|July 24, 2014
|Posted by Melinda under Equine Endurance, Most Popular
I’m not riding Tevis this year, but I’ve decided to share a couple of “tips and tricks” that I’ve figured out over the last couple of years. It’s the little things that I forget from year to year, or that I didn’t know until I actually *rode* the ride.
For those of you that aren’t riding Tevis and don’t care about the blah blah blah in this post….*just* for you I’m sharing some pictures from last year’s 2013 Tevis attempt that somehow never made it onto the blog.
Tevis Tip 1:
Buy your shavings from Echo Valley’s “red barn” at the Fairgrounds.
At $5/bale, I’ve never been able to find it cheaper and it’s one less thing to have to haul with you.
Tevis Tip 2:
Scope out the fair grounds layout and logistics
The map makes it look much less complicated than it actually is – the fair grounds isn’t level and the various terraces and heights make it difficult to navigate from a flat aerial view map. Know where you can park and not park the days before, the night before, and the night of the event.
Tevis Tip 3:
Stay at the fairgrounds until Friday morning, unless you can go up to Robie way before…..But there’s nothing definitive about this, no matter what anyone says. People are successful both ways so do what works best for you and your team and don’t feel pressured to go up to Robie before you are ready.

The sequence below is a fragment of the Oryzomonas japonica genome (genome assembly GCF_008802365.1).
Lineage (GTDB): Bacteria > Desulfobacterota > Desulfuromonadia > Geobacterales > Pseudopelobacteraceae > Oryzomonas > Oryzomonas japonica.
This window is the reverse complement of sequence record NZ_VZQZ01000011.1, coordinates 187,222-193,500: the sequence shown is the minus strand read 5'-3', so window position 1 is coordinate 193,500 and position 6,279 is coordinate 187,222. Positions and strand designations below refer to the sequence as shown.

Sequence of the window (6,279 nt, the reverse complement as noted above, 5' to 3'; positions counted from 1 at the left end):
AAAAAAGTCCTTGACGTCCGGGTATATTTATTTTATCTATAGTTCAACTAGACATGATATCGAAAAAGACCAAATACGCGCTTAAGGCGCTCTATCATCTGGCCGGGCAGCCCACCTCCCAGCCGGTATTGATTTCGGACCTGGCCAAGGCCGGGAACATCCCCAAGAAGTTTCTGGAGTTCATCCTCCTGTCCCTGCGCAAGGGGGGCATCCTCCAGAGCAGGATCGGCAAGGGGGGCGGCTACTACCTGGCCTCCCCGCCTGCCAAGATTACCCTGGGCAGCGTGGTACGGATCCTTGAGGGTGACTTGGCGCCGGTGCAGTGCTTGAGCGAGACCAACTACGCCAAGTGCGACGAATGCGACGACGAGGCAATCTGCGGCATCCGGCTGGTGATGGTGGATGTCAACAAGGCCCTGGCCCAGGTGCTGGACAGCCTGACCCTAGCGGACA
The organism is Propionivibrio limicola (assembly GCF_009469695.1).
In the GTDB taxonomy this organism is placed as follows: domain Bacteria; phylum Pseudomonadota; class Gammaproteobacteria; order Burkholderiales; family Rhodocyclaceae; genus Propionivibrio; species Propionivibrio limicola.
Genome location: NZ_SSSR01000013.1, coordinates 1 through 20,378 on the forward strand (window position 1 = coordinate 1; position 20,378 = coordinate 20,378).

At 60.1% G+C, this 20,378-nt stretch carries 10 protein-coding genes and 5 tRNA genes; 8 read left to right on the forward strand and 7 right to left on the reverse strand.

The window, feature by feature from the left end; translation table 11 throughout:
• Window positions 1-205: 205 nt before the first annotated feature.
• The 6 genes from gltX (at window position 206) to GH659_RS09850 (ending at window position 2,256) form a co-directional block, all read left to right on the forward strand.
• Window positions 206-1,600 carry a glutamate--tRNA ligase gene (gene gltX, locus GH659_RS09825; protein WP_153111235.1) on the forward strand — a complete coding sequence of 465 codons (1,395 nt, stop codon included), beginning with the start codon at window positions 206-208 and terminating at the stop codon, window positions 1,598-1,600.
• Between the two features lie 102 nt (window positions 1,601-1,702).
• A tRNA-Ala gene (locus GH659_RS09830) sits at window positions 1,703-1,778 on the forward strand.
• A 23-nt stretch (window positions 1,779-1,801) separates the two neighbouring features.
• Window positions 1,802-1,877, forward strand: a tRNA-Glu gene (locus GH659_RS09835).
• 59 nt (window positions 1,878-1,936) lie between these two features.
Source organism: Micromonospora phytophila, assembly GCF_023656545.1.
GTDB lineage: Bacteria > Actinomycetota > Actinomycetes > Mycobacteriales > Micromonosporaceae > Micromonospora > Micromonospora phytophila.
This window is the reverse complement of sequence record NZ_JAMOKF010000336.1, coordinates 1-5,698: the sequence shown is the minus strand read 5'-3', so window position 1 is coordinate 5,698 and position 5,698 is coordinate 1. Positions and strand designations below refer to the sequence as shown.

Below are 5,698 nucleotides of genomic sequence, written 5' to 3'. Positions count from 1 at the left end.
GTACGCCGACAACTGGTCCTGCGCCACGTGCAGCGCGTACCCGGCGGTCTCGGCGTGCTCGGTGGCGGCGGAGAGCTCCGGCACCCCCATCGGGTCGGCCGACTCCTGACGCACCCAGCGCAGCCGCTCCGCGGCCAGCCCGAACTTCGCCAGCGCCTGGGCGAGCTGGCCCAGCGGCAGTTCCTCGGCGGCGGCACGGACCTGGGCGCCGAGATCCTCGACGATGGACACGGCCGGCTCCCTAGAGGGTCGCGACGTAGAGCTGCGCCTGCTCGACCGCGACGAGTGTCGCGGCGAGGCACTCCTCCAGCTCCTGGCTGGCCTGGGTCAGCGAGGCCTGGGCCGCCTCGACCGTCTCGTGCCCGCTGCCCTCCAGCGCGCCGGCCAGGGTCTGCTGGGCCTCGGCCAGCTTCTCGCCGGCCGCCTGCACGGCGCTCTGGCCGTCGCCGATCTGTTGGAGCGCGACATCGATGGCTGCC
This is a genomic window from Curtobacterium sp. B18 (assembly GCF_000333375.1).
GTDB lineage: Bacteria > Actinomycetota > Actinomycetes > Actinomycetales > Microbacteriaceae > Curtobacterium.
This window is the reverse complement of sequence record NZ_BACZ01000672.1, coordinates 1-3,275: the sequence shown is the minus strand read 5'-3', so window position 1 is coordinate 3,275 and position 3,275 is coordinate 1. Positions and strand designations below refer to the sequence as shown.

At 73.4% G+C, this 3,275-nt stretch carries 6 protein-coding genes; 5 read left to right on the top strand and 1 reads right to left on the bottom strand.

Tevis Tip 4:
There’s a cut off that isn’t published anywhere about when you can drive into Robinson Flat.
Every year I give a pass to my crew that supposedly allows them to drive up there. And every year they arrive too late – which is always a surprise since I have a seperate crew that goes directly to RF that isn’t driving my trailer or going to Foresthill.
Tevis Tip 5:
Know the vet checks and your strategy for each one.
Some are “one” way checks and you won’t want to vet in right away after pulsing down because all the horse food and water is on *this* side of the vet check.
Tevis Tip 6:
Make a plan and stick to it – but be flexible too.
Tevis Tip 7:
Number your crew carefully.
Tevis Tip 8:
Make your own luck
There’s a lot of luck in Tevis, but you make your own luck too.
One way to make sure you are luckier than not is to try and place yourself where you want to be within a pack when you come up to a technical section.